Whilst I report on these successes it must be said that working in this environment is not always easy. I think the biggest barrier we have faced has been communication. The operations which have been performed are complex, and whilst we counsel our patients all that we can, it’s not always possible to relay as much information as we would like. Our patients speak a variety of languages and dialects and whilst we try and use translators when we can, they are not always available. Our patients have so many questions that they don’t know how to ask. When events occur that they can’t comprehend they create myths to make sense of them. These myths are cultivated behind a smoke screen of linguistic difference, smoldering away without our knowledge. The results are frustration and sometimes anger. We’ve always managed this but it’s distressing for all parties when the power of speech and communication is taken away. As such we rely on the trust of our patients to let us do what we think is right for them, and to gain that trust we use the techniques that have been used for millennia. Whilst the armoury of words we have is redundant, the body language and tactile messages we can send are as powerful as they are anywhere else in the world. I have found that, whilst so much can be so different between two people from different cultures, the way in which affection is presented remains ubiquitous. I have had the privilege of working with two great mentors in this respect, Julia and Sue, who truly are experts in compassion. Just by talking, laughing, and spending time in the presence of our patients they have been able to gain not only their trust but their love. There is no doubt in my mind that the holistic care we have been able to provide under their guidance has contributed a great deal to the successes that I report.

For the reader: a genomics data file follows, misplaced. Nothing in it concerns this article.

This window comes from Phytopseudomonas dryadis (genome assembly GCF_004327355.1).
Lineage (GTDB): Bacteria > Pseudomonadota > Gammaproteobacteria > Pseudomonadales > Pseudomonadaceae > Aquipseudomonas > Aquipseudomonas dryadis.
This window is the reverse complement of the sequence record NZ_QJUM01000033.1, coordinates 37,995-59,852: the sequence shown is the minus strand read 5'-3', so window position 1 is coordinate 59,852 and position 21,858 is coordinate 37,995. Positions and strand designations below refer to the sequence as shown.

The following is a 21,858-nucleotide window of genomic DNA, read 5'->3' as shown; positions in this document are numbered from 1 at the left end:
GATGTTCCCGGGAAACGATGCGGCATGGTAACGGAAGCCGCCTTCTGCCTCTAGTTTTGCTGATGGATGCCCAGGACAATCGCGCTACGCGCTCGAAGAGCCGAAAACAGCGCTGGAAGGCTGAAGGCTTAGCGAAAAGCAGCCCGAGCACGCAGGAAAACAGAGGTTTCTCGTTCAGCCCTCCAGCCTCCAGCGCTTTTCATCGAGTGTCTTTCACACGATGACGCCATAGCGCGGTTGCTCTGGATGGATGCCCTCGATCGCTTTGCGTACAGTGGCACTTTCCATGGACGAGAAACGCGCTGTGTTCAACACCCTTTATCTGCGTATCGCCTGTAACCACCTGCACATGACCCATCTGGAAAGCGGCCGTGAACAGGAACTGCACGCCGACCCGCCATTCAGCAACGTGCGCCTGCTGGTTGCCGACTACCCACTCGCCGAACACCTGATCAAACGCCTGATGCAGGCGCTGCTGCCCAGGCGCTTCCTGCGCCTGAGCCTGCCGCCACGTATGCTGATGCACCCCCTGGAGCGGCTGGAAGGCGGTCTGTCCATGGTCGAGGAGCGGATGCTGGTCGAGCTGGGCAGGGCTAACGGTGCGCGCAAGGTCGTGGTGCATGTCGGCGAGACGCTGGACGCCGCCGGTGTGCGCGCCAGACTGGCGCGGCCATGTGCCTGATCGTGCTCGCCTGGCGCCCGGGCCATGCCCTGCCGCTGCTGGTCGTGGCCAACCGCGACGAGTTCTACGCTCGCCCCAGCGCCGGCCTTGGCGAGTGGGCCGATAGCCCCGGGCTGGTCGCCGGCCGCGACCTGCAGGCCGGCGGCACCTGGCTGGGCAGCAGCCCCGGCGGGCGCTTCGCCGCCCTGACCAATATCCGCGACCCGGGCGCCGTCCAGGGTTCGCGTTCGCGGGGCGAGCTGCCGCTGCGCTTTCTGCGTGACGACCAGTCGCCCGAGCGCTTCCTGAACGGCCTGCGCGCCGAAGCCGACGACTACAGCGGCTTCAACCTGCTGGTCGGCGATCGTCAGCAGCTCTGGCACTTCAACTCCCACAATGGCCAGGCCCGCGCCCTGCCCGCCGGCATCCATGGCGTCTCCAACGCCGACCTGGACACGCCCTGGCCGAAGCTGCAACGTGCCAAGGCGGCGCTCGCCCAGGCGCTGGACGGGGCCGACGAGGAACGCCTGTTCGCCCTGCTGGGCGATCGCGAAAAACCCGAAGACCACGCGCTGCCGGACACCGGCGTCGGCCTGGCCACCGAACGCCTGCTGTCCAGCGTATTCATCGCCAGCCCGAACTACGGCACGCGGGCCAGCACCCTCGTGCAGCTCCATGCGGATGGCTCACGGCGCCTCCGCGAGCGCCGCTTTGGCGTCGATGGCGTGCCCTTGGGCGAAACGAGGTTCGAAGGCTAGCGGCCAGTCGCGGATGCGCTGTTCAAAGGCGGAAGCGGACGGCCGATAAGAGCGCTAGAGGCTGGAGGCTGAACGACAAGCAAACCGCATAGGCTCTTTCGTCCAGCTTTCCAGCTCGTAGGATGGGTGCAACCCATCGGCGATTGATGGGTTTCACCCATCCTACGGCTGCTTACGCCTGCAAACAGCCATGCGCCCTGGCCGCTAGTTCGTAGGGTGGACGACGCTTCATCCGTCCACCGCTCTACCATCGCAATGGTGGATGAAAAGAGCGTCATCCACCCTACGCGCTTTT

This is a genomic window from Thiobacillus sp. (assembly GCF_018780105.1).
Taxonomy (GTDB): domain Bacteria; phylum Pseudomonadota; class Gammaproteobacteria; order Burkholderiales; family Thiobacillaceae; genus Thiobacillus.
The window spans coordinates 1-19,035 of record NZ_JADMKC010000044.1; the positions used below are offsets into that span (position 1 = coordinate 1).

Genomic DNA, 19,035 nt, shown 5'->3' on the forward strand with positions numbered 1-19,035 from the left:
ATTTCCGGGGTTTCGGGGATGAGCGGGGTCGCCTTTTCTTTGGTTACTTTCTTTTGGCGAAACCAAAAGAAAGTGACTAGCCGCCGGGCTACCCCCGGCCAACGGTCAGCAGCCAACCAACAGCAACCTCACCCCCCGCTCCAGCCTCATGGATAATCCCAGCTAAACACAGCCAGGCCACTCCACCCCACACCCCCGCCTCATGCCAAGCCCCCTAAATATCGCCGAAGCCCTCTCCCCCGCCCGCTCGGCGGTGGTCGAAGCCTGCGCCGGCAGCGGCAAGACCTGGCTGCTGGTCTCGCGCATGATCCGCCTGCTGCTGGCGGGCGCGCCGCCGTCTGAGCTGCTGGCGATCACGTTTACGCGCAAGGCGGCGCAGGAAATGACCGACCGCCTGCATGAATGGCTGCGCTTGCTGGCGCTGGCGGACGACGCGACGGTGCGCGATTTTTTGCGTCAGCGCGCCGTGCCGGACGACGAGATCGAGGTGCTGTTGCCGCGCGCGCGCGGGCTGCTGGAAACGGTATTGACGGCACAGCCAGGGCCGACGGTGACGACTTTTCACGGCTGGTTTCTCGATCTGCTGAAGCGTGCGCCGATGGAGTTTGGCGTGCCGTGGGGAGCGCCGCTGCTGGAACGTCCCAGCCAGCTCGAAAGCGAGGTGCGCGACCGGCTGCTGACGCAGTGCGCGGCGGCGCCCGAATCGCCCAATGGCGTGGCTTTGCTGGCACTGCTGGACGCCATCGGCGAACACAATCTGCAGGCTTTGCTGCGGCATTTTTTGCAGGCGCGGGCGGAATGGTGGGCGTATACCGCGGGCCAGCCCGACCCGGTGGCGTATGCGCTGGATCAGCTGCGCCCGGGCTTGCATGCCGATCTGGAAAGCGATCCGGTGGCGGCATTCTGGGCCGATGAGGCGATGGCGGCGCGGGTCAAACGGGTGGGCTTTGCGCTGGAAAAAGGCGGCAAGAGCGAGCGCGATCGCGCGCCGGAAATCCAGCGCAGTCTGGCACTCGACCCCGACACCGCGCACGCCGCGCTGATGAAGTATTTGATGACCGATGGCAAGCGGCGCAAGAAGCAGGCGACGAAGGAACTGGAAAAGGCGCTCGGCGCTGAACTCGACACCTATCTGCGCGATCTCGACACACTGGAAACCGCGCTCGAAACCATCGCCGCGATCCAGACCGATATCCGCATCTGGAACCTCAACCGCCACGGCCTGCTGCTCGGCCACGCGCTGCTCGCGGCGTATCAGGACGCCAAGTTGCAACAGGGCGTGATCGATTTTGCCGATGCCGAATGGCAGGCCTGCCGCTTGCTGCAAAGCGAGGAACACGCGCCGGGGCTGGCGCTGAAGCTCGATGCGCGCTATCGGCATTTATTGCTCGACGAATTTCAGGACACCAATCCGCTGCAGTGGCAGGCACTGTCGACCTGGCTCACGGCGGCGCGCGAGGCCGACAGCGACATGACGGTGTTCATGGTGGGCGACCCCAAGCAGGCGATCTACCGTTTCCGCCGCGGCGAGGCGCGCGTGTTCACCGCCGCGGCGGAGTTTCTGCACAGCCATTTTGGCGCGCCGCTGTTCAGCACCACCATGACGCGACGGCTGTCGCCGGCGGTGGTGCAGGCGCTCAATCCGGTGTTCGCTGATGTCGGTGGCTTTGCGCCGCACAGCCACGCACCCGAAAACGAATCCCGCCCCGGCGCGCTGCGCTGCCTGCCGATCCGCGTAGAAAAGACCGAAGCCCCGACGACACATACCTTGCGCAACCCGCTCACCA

Part medical professionals, part children's entertainers

Part medical professionals, part children’s entertainers

In plotting our escapes from the compound we have passed off some trips out as ‘pastoral exercises, critical to the healing of our patients.’ It’s not the first time that trips have been organised so the adults can get away.. The kids have absolutely loved it each time, just to get away from the compound, and away from the mental slavery of healing for just a few hours. Here’s a few photos of the highlights. The cats are from ‘Born Free’ nearby in Menagesha. All the lions and cheetahs are rescue animals who were being smuggled. The primary route is across Ethiopia and into Somalia for the boat trip over to the Arab states. A baby cheetah can be bought in Dubai for $2000. As is the case for smuggling and poaching across Africa, the cause is not the poachers who are desperately poor and looking for a way out of poverty, the fault lies with the rich who are far removed yet continue to demand the animals for monetary compensation.